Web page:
Please note that these ratings solely represent the complete review's biased interpretation and subjective opinion of the actual reviews and do not claim to accurately reflect or represent the views of the reviewers. Similarly the illustrative quotes chosen here are merely those the complete review subjectively believes represent the tenor and judgment of the review as a whole. We acknowledge (and remind and warn you) that they may, in fact, be entirely unrepresentative of the actual reviews by any other measure.

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The complete review's Review:

       Die Arbeit der Nacht is a novel-as-(existential)-thought-experiment. The premise is simple: Jonas wakes up on a fourth of July thinking it's a day like any other in Vienna, Austria, but he slowly comes to realise that he is the only living being left if not on earth at least certainly in the local vicinity (and, eventually, all indications are that he is indeed the last man on earth). The TV doesn't get any reception, he can't connect to any Internet websites, no one picks up when he tries to telephone. Worse: there's no one anywhere. Not on the streets, not in their homes. Everyone else has simply vanished.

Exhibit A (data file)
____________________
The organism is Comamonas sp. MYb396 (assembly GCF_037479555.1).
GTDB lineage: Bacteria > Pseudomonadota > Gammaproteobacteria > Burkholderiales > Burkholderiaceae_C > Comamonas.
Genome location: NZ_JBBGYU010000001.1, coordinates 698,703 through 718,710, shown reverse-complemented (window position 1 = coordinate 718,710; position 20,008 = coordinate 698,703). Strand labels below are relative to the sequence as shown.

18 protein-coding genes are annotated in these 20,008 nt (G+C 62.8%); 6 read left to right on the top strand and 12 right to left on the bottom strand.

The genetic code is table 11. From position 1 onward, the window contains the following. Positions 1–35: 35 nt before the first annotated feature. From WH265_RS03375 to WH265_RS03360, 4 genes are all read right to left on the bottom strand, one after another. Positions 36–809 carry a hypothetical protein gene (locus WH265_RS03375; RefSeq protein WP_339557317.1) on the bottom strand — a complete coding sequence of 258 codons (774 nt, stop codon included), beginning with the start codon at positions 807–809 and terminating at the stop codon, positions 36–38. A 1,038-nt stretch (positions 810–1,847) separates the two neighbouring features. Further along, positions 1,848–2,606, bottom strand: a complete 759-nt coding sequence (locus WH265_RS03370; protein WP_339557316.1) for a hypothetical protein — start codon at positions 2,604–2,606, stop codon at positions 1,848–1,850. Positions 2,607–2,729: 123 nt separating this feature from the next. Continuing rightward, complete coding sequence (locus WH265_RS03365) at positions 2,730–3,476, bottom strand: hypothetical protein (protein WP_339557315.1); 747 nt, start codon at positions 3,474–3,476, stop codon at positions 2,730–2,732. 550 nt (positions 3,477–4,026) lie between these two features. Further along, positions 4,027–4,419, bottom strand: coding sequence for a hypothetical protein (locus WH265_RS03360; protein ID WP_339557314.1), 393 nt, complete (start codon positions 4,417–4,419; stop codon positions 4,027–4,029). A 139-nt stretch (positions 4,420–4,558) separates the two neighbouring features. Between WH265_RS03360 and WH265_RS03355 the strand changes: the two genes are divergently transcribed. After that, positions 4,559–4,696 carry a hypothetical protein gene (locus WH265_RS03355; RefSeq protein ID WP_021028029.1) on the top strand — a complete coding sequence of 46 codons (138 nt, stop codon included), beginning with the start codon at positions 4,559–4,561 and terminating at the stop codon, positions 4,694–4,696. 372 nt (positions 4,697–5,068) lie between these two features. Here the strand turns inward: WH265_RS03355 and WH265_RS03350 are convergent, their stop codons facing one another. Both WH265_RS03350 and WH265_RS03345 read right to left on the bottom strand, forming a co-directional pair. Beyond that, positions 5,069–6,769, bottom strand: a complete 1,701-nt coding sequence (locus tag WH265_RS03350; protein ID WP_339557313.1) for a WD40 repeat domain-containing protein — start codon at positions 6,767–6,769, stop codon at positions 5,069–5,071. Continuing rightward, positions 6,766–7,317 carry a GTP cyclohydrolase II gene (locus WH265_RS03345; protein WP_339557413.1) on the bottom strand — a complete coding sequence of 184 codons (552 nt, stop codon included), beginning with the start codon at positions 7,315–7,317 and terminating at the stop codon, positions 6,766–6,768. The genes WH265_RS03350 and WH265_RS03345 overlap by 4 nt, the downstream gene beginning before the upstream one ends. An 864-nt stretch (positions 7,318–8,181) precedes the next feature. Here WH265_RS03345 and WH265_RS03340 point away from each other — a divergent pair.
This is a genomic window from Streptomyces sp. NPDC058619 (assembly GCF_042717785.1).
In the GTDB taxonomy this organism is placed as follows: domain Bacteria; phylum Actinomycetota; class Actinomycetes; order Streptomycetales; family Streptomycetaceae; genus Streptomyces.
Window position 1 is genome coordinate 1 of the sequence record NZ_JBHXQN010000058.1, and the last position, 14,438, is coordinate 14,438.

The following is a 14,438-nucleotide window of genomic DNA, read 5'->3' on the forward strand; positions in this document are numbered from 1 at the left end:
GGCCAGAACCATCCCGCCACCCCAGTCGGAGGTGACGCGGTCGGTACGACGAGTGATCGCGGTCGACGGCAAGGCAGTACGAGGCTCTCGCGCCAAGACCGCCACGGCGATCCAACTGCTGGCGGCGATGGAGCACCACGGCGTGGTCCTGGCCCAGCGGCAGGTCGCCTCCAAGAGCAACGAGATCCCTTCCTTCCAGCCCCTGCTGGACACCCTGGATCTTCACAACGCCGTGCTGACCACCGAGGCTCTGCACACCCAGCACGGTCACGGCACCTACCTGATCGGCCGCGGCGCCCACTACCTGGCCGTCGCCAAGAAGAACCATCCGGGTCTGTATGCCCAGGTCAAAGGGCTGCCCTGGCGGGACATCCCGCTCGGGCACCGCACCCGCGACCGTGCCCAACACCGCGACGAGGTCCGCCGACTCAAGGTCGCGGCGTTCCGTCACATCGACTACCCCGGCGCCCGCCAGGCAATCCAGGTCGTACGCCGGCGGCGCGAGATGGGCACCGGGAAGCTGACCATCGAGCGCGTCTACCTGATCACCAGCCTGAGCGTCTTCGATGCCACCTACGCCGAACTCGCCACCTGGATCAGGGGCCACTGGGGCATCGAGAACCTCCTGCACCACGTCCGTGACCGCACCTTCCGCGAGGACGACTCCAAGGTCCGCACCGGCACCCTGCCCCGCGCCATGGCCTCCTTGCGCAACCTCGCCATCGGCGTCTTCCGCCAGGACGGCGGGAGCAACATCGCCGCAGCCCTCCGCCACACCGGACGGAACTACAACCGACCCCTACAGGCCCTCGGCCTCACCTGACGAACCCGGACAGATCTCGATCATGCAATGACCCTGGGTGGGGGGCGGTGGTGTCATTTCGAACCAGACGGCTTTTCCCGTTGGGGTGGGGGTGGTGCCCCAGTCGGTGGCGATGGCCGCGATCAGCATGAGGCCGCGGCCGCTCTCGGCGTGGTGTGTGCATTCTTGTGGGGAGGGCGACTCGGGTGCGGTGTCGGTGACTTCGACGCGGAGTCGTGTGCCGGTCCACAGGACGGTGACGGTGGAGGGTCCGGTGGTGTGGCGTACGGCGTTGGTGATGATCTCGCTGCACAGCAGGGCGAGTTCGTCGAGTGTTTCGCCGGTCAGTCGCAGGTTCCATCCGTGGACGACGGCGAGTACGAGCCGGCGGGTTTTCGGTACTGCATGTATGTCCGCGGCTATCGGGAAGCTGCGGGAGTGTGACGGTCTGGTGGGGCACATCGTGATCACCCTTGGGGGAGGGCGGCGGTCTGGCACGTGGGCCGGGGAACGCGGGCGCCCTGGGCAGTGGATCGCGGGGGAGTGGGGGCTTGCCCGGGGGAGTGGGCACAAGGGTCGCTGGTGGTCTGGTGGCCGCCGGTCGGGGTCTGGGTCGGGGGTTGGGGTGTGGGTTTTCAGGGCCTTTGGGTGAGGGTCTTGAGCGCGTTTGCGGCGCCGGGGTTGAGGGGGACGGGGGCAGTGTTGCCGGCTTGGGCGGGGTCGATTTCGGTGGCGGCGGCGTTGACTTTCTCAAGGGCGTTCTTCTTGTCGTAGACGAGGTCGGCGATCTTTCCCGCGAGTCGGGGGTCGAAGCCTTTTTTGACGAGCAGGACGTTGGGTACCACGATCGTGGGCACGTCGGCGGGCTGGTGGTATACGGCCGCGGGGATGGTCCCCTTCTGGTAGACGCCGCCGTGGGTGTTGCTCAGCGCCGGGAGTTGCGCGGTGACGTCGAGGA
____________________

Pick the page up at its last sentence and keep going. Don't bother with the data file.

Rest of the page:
It's pretty spooky and it's pretty devastating. It's also pretty inexplicable, and while there's some appeal to Jonas' looking for an explanation it is ultimately the novel's greatest weakness that there can't be any: this premise does not really (or even unreally) make sense. Glavinic also ups the ante by leaving almost everything else functioning -- specifically much of the infrastructure (electricity, the telephone system -- though, oddly, not the Internet), which would in fact collapse in short order without human supervision -- which shifts the novel from daring science fiction to outright abstract thought-experiment.
       It doesn't take too long for it to dawn on Jonas what has happened, but he understandably spends a great deal of time in a desperate search for any traces of life. But everywhere he goes and looks the scene is the same. He leaves his mark (and telephone number) -- even on a huge banner -- hoping to get someone to contact him. He travels far and wide -- across much of Europe, eventually. And he sets up video-cameras in public places, hoping to capture a glimpse of some other life.